In recent years, when talking to people about food and eating, it’s become increasingly common to hear: “I’m addicted to sugar.”
“Okay,” I might respond. “Tell me about it. What does that look like for you?”
In recent years too, it’s become increasingly common to get the question: “So, can you really be addicted to sugar? I mean, is it an actual addiction?”
Depending on the situation, I might answer in a few ways.
I could, for instance, point to research showing that, yes, sugar (and refined carbs) do indeed have addictive qualities.
Or I could explain things from a Chinese Medicine angle, bringing special attention to how foods, behaviors and emotions can cause imbalance in the body…and contribute to an unhealthy cycle.
You might find one or both answers interesting. Or you might not.
Regardless, neither may be particularly useful for you, in this moment, if you’re trying to change your patterns around sugar (or carbs or comfort eating or binging or anything else food related).
Thing is, the words “addiction” and “addict” – whatever perspective you take and whatever your drug of choice – are just words.
For such words to be useful, we need to explore what, exactly, we’re talking about.
So, today, rather than answer for you whether sugar (or pizza or ice-cream or comfort eating) is addictive, I’m going to share a working definition of addiction…then put the question back to you. Ready?
The Alchemist Eating definition of addiction goes this way:
of any substance or action
that attempts to temporarily fill a personal void
but which results in
pain for self and/or others and
validation and reinforcement for the origins of the problem.”
Well? Are you an addict? Let’s take it bite-by-bite.
- Is your using (of a substance or action) patterned and repetitive?
- Are you attempting (knowingly or unknowingly) to fill a personal void? Or make up for some lack? Or soothe some wound?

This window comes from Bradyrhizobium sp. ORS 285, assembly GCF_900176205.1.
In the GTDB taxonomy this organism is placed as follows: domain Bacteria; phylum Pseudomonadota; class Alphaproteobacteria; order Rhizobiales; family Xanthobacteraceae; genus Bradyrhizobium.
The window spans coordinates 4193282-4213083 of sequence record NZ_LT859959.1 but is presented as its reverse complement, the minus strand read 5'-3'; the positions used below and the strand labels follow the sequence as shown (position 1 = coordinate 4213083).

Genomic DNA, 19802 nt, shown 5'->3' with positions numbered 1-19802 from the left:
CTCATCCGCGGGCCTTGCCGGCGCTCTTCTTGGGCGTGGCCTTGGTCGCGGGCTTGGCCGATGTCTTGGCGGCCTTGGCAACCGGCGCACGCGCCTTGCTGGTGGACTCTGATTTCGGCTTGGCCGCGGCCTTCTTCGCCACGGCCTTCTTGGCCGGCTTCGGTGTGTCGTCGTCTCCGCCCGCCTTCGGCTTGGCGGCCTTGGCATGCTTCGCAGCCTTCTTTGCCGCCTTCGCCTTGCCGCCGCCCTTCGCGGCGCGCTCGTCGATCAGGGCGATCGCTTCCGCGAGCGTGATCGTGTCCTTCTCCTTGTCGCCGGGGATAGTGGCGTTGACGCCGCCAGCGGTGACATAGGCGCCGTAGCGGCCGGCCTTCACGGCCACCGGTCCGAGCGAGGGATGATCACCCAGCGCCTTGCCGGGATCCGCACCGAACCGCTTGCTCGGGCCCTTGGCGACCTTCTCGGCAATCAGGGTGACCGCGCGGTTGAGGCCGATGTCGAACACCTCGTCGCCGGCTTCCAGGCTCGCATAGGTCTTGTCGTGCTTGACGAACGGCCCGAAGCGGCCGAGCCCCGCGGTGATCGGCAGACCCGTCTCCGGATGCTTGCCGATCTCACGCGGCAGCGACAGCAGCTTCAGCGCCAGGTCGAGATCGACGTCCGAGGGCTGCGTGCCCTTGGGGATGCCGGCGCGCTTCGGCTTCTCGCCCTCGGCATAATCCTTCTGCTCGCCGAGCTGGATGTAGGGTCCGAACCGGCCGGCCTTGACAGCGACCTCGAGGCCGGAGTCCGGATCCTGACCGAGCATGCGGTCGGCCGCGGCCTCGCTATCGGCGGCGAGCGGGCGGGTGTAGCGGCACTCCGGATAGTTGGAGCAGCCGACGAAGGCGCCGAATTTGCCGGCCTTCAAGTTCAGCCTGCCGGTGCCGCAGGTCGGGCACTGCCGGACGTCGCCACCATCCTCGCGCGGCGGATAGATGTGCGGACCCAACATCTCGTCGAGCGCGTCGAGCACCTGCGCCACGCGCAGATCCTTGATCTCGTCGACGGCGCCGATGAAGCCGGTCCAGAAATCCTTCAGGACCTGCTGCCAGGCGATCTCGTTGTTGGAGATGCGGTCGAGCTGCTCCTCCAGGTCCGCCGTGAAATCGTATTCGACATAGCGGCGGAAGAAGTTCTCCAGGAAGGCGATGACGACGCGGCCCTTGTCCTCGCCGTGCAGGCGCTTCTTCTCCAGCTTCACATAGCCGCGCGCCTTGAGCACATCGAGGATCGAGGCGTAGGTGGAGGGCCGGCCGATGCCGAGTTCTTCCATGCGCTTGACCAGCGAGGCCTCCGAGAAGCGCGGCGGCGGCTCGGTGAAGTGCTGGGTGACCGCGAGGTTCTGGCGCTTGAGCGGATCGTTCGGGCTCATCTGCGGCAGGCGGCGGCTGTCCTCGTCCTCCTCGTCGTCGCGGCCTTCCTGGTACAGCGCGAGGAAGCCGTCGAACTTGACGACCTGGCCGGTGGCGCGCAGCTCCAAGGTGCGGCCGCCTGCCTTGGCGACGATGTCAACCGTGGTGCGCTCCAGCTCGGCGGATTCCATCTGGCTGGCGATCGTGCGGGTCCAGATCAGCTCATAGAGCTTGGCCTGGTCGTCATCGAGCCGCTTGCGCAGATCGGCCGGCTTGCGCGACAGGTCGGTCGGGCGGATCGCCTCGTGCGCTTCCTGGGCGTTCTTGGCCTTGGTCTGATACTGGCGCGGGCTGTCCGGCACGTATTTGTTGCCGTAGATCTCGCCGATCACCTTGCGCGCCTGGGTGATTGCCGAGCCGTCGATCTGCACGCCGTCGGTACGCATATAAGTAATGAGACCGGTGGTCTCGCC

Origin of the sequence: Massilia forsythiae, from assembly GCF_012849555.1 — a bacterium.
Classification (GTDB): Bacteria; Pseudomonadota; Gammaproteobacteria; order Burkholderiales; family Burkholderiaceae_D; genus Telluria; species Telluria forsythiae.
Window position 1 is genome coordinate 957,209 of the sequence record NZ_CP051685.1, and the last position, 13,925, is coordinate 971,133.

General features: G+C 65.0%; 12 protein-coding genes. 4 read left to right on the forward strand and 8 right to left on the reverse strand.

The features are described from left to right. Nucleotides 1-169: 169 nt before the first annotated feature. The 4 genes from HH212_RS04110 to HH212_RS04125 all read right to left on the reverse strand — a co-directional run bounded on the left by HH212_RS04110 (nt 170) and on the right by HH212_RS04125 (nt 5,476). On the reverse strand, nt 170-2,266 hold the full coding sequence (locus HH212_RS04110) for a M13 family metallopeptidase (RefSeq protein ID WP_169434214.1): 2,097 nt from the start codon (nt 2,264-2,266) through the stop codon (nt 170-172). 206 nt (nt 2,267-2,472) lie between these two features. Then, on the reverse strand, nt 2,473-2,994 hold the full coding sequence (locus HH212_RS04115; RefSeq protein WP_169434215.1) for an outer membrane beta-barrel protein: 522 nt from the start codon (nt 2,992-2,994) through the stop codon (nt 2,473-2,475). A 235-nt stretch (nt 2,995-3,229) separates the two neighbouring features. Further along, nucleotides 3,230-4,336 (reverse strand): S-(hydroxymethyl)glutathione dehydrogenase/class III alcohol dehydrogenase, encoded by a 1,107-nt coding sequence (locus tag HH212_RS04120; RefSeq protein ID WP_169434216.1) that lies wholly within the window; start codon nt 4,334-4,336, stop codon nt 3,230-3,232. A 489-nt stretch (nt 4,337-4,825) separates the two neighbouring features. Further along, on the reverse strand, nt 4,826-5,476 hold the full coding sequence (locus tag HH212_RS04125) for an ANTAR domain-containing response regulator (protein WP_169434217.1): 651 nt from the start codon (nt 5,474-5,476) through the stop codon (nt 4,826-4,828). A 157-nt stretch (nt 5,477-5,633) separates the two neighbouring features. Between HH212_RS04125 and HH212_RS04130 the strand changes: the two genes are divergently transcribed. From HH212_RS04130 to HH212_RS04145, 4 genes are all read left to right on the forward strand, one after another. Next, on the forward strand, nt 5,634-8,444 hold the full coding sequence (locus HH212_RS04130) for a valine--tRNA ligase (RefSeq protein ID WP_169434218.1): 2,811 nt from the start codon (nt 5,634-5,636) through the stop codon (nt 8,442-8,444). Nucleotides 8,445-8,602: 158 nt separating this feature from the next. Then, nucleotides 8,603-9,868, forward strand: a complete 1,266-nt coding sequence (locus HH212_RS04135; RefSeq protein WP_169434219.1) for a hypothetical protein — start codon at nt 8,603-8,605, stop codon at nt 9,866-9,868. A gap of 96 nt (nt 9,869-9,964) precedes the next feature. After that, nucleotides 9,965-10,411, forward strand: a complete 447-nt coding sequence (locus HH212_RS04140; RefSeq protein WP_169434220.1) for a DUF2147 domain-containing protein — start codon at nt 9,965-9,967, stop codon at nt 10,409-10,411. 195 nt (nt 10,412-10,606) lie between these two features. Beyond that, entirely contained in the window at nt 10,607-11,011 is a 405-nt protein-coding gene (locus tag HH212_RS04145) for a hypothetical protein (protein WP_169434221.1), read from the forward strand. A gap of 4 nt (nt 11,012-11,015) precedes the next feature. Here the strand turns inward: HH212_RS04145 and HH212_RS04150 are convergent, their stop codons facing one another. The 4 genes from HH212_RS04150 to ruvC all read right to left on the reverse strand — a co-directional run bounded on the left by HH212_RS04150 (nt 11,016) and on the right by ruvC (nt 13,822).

- Does it result in pain (or another sort of hurt) to you or to others?
- Does it validate and reinforce the origins of the problem? Put differently, does using – and its consequences – feel like a painful cycle on repeat?
If so, what then?
It’s okay if these questions are uncomfortable. As best you can, allow space for that. Meet it with curiosity and gentleness.
On the one hand, “addiction” and “addict” are just words. Relative, ultimately empty labels that, really, could apply to any of us humans. Even when they do apply, they still aren’t ALL of who we are.
On the other hand, exploring these words and what they mean can help us better understand something that’s off -something that needs healing.
That’s why I offer you this definition…then ask you to take another look.
These are big questions, and there’s no pressure to figure it all out, pick a label, or know what to do.
When I work with Alchemist Eating clients, exploring them is a ongoing process involving mindful investigation of physiological, mental-emotional and behavioral patterns.
But even on your own, the simple act of asking questions is useful – and can lead to change.
That’s the first part of stepping out of an addictive cycle…and into something different.
I’d love to hear how this working definition lands with you. Please share, if you’d like!
. . .